Adrian Dix could have found many backdrops for a media event alleging unwise government asset sales, but making the point in a muddy field in British Columbia’s second-largest city on Thursday dovetailed with a larger ambition.
The B.C. NDP Leader was flanked by Surrey MLAs from the opposition benches, and candidates for other Surrey ridings, as he met the media at a parcel of land bought in the 1990s for the expansion of Surrey Memorial Hospital. The land is now being sold. Mr. Dix wants to see the four incumbents re-elected, and hopes the newcomers will join them in Victoria as part of an NDP government.
As the May 14 provincial election looms, the city of about 470,000 people will once again be a battleground.
Mr. Dix tallied the wins of his incumbents – such as 66 per cent for Bruce Ralston in Surrey-Whalley, and 68 per cent for Harry Bains in Surrey-Newton – and said he hopes that will buoy the prospects of new candidates seeking Liberal-held Surrey ridings. For example, he said the B.C. NDP has not traditionally held Surrey-White Rock, where Liberal Gordon Hogg won 62 per cent of the vote in 2009 against 27 per cent for the NDP, but that he sees hope in a recent packed meeting held by the NDP candidate there.
The NDP Leader has been touting a tactical approach of taking on Liberals in every riding across the province. “Our idea of running and giving people a choice to vote NDP in every one of the 85 seats is going to benefit us here in Surrey,” he told reporters during a freewheeling scrum that ran more than a half hour.
The New Democrats have four incumbents ready to go in Surrey. Two candidates have been nominated in other ridings, and nomination meetings are pending in two others.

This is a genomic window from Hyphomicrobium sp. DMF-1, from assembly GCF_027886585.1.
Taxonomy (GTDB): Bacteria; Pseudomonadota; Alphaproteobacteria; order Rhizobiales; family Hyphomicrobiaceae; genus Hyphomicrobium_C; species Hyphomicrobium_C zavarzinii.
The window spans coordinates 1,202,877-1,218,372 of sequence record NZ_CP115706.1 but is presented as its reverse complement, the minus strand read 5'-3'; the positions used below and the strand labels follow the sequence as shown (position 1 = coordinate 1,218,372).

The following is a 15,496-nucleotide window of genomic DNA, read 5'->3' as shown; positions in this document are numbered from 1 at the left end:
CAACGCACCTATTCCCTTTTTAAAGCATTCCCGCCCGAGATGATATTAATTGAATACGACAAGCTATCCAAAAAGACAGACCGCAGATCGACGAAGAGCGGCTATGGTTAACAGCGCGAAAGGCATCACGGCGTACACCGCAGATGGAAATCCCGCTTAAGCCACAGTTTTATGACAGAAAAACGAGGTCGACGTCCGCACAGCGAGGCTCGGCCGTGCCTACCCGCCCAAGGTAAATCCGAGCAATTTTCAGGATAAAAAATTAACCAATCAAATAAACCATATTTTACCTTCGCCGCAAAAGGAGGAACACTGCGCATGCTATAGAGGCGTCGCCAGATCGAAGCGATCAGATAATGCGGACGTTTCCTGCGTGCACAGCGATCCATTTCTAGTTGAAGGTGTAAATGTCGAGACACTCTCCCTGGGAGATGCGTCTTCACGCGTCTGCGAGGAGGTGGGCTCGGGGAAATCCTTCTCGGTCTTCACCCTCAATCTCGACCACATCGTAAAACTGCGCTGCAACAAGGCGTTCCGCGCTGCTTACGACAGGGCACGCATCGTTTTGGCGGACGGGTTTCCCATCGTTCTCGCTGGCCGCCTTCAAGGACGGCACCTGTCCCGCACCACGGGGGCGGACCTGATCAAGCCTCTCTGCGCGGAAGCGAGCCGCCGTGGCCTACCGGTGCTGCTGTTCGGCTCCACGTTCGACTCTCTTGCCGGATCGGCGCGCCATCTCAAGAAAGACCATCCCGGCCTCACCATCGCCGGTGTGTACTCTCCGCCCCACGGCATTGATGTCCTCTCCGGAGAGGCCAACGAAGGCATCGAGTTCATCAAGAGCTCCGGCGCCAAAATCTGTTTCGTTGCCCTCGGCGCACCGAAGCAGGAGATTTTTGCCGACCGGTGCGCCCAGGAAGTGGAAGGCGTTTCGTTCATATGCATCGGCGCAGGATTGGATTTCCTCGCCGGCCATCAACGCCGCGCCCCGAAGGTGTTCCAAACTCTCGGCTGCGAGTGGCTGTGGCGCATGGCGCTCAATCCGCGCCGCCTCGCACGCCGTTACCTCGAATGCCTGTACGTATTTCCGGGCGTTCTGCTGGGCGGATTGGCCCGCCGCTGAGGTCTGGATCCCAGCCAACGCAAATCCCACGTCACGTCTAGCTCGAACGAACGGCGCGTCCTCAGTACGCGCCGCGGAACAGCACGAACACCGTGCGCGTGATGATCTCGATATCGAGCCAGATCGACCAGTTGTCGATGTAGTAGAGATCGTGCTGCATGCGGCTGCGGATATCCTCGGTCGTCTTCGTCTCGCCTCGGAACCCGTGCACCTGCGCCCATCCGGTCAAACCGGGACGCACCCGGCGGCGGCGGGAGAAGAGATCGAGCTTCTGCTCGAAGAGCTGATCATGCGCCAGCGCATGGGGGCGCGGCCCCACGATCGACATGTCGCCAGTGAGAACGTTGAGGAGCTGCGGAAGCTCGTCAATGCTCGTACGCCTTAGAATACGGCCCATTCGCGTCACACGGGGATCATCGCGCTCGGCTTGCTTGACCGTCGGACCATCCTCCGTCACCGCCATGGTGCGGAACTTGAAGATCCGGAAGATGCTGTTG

By comparison, a B.C. Liberal spokesman said by e-mail that the party has four candidates ready to go in the riding, and no nomination dates to report for the other ridings.
The NDP media event came on a day when a key Liberal candidate in the city ran into trouble. Sukh Dhaliwal, the former Liberal MP for Newton-North Delta now running in Surrey-Panorama, is facing six charges under the Income Tax Act.
Mr. Dix noted that Mr. Dhaliwal has not been convicted of anything, but will have to explain himself to voters if he remains the candidate in the riding, where Stephanie Cadieux won for the Liberals in 2009 with 54 per cent of the vote.
“These matters are a distraction from the real issues here in Surrey,” Mr. Dix said. “We’re gong to run on the issues here and we’re not interested in this kind of distraction.”
He said he was more interested in the package of issues he hopes pulls votes to the NDP. The city is relatively young, he said, so the NDP is hoping a focus on education will resonate.
Mr. Dix, who has talked about diverting carbon-tax revenues to transit projects and spoke Thursday of a fair hearing for transit-funding ideas advanced this week by Greater Vancouver mayors, is also planning to propose better transit and transportation policy. Mr. Bains is to push that agenda as the party’s transportation critic.
Mr. Ralston, who has been reserving weekends to knock on doors in a bid to win re-election in his riding, said there are no plans for any kind of Surrey-specific platform, but that he’s hoping pieces of the larger agenda will catch on. “The focus we have placed on education and training will resonate really strongly in Surrey,” said Mr. Ralston, who has also served as finance critic. “People are prepared to listen to us and I hope they will judge us on the service the incumbent MLAs have provided.”